Mixopterids, the most remarkable of the eurypterid (sea scorpion) species, are known for their large limbs to capture prey. Their limbs are often referred to as the "catching basket," according to a Science Bulletin article.

It might also be the top marine predator of the Silurian era, which is a geological period that began 443.8 million years ago and ended 419.2 million years ago.

Researchers uncovered a fossil of the oldest mixopterid advancing what is known about the species.

Researcher Bo Wang told News 18 this sea scorpion was male with a thorny mustache at the front of his body to attract females.

The findings improve the understanding of the differences between the various forms of mixopterids and where they were found across the globe said doctoral researcher Han Wang from the Nanjing Institute of Geology and Paleontology of the Chinese Academy of Sciences.

Before this discovery, there were only four types of mixopterids found, and they all were during the Silurian Period and found on the paleocontinent Laurussia.

The researchers have found mixopterids called Terropterus xiushanensis from the Lower Silurian, and but this is the first mixopterids found in Gondwana, an ancient supercontinent that extended from present-day Australia to North and South America.

These predators feature a particularly enlarged head, unique spin formation and special limb features which is different from other mixopterids.

This shows that their limbs are not similar to their ancestral type, but has changed independently over time said Han Wang.


Last week, the Missouri Department of Conservation announced trophy hunters had killed 12 black bears, far short of the state’s allotted quota of 40 bears.  This is the first bear hunt in the state since they were nearly extirpated decades ago.

These 12 bears each represent a family now disrupted, a genetic line broken and, possibly, orphaned cubs who are unlikely to survive. Missouri is fortunate to have bears since populations around these regions were nearly wiped out by the early 1900s as the result of market hunting and the overlogging of their forest habitats. 

A poll commissioned by the Humane Society of the United States found few Missouri residents supported a trophy hunt. Of the more than 2,000 comments submitted to the agency about the proposal to open up a black bear trophy hunt, fewer than 100 wrote in support.

“Last year, the four-member Missouri Department of Conservation Commission, hardly a representative body, ignored widespread opposition and voted unanimously to approve the hunt. The state also permitted trophy hunters to kill cubs who were unaccompanied by their mothers,” said Kitty Block, president and CEO of the Humane Society of the United States.

Fewer than 8% of Missouri residents held a paid hunting license in 2020, and a recent economic study found that only about 2% of the hunters in the state are trophy hunters, who seek to kill wildlife primarily for their heads, hides, claws or for bragging rights.  But this small faction of Missouri citizens has the support of well-funded trophy hunting groups, all of which lobby heavily in states to open hunting seasons on native carnivores like wolves, grizzly bears and black bears.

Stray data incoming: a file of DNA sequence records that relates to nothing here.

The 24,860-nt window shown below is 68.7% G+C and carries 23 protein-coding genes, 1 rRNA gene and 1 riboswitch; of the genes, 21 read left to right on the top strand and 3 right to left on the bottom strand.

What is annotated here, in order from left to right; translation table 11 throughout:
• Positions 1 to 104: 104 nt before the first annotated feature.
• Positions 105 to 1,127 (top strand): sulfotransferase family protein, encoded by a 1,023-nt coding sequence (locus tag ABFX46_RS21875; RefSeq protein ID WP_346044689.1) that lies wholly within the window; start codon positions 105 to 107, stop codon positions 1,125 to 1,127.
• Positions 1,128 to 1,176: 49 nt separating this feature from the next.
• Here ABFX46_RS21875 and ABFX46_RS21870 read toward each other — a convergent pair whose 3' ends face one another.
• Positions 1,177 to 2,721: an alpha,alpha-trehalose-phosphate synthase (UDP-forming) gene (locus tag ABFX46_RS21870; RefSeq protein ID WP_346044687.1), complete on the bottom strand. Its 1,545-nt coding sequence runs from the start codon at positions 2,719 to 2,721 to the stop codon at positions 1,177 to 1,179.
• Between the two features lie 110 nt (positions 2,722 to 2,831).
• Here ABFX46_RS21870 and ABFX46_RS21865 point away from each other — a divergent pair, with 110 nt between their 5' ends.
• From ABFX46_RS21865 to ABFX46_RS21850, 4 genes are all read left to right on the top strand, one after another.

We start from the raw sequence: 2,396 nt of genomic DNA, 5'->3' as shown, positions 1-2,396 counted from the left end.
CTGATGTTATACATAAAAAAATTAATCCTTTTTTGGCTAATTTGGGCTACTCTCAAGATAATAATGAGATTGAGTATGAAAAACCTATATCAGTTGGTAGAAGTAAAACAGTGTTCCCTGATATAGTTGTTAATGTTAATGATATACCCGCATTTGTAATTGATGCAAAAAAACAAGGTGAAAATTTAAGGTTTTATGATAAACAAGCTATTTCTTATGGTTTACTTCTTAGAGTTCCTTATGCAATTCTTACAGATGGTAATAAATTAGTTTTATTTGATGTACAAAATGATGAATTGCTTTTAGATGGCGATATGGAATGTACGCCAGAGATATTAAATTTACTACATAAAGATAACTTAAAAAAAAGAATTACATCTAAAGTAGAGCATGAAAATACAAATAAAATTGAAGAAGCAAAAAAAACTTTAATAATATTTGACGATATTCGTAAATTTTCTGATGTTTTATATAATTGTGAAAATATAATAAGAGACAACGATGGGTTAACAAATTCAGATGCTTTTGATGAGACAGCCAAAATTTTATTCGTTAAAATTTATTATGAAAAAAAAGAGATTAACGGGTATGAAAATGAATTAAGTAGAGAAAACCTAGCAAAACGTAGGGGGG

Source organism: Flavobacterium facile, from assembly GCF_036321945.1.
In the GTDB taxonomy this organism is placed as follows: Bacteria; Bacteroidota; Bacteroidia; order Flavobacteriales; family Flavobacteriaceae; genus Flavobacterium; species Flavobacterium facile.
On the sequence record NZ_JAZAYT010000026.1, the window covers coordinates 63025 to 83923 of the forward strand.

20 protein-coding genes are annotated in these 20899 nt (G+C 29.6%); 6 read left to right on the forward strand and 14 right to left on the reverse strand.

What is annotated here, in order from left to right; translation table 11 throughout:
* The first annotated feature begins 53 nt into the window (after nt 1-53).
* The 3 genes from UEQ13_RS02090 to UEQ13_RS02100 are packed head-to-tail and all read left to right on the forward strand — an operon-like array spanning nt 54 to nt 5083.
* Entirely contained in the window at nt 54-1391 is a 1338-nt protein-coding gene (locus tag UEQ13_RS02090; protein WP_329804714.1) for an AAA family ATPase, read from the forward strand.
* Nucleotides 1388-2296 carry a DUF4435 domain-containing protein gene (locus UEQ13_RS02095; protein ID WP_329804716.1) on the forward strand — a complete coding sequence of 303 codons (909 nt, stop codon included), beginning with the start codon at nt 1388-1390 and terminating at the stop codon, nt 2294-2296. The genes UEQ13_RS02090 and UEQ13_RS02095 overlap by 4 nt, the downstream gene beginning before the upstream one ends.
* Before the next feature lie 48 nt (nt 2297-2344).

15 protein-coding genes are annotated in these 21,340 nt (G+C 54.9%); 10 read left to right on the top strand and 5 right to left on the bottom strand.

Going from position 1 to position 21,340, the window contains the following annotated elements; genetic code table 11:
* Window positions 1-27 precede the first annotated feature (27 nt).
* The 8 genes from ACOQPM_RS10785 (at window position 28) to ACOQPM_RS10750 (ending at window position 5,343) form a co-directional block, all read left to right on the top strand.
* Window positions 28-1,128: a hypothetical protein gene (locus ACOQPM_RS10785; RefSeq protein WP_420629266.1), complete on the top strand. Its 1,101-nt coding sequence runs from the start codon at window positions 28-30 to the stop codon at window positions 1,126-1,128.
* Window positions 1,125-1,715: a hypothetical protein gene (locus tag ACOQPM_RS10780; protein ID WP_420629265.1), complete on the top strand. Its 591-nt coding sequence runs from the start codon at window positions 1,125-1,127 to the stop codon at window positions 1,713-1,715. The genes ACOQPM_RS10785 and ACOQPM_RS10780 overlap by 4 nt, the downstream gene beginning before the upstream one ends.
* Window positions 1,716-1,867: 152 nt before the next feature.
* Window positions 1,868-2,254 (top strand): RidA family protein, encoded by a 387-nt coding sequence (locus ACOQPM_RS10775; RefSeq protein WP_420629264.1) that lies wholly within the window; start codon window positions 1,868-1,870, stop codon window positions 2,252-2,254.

The Humane Society of the United States discredited the arguments underlying Missouri’s trophy hunt proposal, and we will continue to stand up for bears in Missouri and other states that place them in the scopes of rifles. We are committed to showcasing the incredible benefits these bears bring to Missouri's forest ecosystems. 


If you have ever visited Tampa Florida you most likely stopped in Ybor City for dinner a drink and some fun but many don’t realize that Ybor is the land of free roaming chicken, roosters and hens.

A family of chickens in Ybor City was reunited after being rescued by Tampa Fire Rescue Tuesday

According to TFR, Truck 1-A had a special rescue this week when a mother hen and her baby chicks were walking around Ybor City, when suddenly 4 chicks fell in a storm drain.

Thankfully, the firefighters were there to reunite the mama hen with her babies and all continued to move along their way.


Carole Baskin is suing Netflix for using footage of her in the upcoming “Tiger King 2” series.

Baskin and her husband, Howard Baskin, filed suit in Tampa, Fla. on Monday against the streamer and production company Royal Goode Productions. According to the documents, obtained by Variety, Baskin alleges that Royal Goode Productions has breached contract by continuing to use footage of her and her husband in “Tiger King 2,” since they only signed appearance release forms for the first documentary. Netflix declined to comment on the matter.

“Understanding that the Appearance Releases limited Royal Goode Productions’ use of the footage of the Baskins and Big Cat Rescue to the single, initial documentary motion picture, the Baskins believed that any sequel – though odious – would not include any of their footage,” the document reads, also stating that the Baskins were surprised to see that footage of them was used in the trailer for “Tiger King 2.”

“The Appearance Releases limited Royal Goode Productions’ right to use film footage of the Baskins to ‘a documentary motion picture.’ Throughout the Appearance Releases there is only reference to and mention of ‘the Picture.’ No mention is made of granting Royal Goode Production sequel rights, rights to create derivative works from ‘the Picture’ or additional seasons or episodes,” the lawsuit states. “By utilizing the film footage of the Baskins and Big Cat Rescue secured by Royal Goode Productions under the Appearance Releases in ‘sizzle reels’ and promotional trailers for the sequel entitled ‘Tiger King 2,’ the Defendants are in breach of the terms of the Appearance Releases.”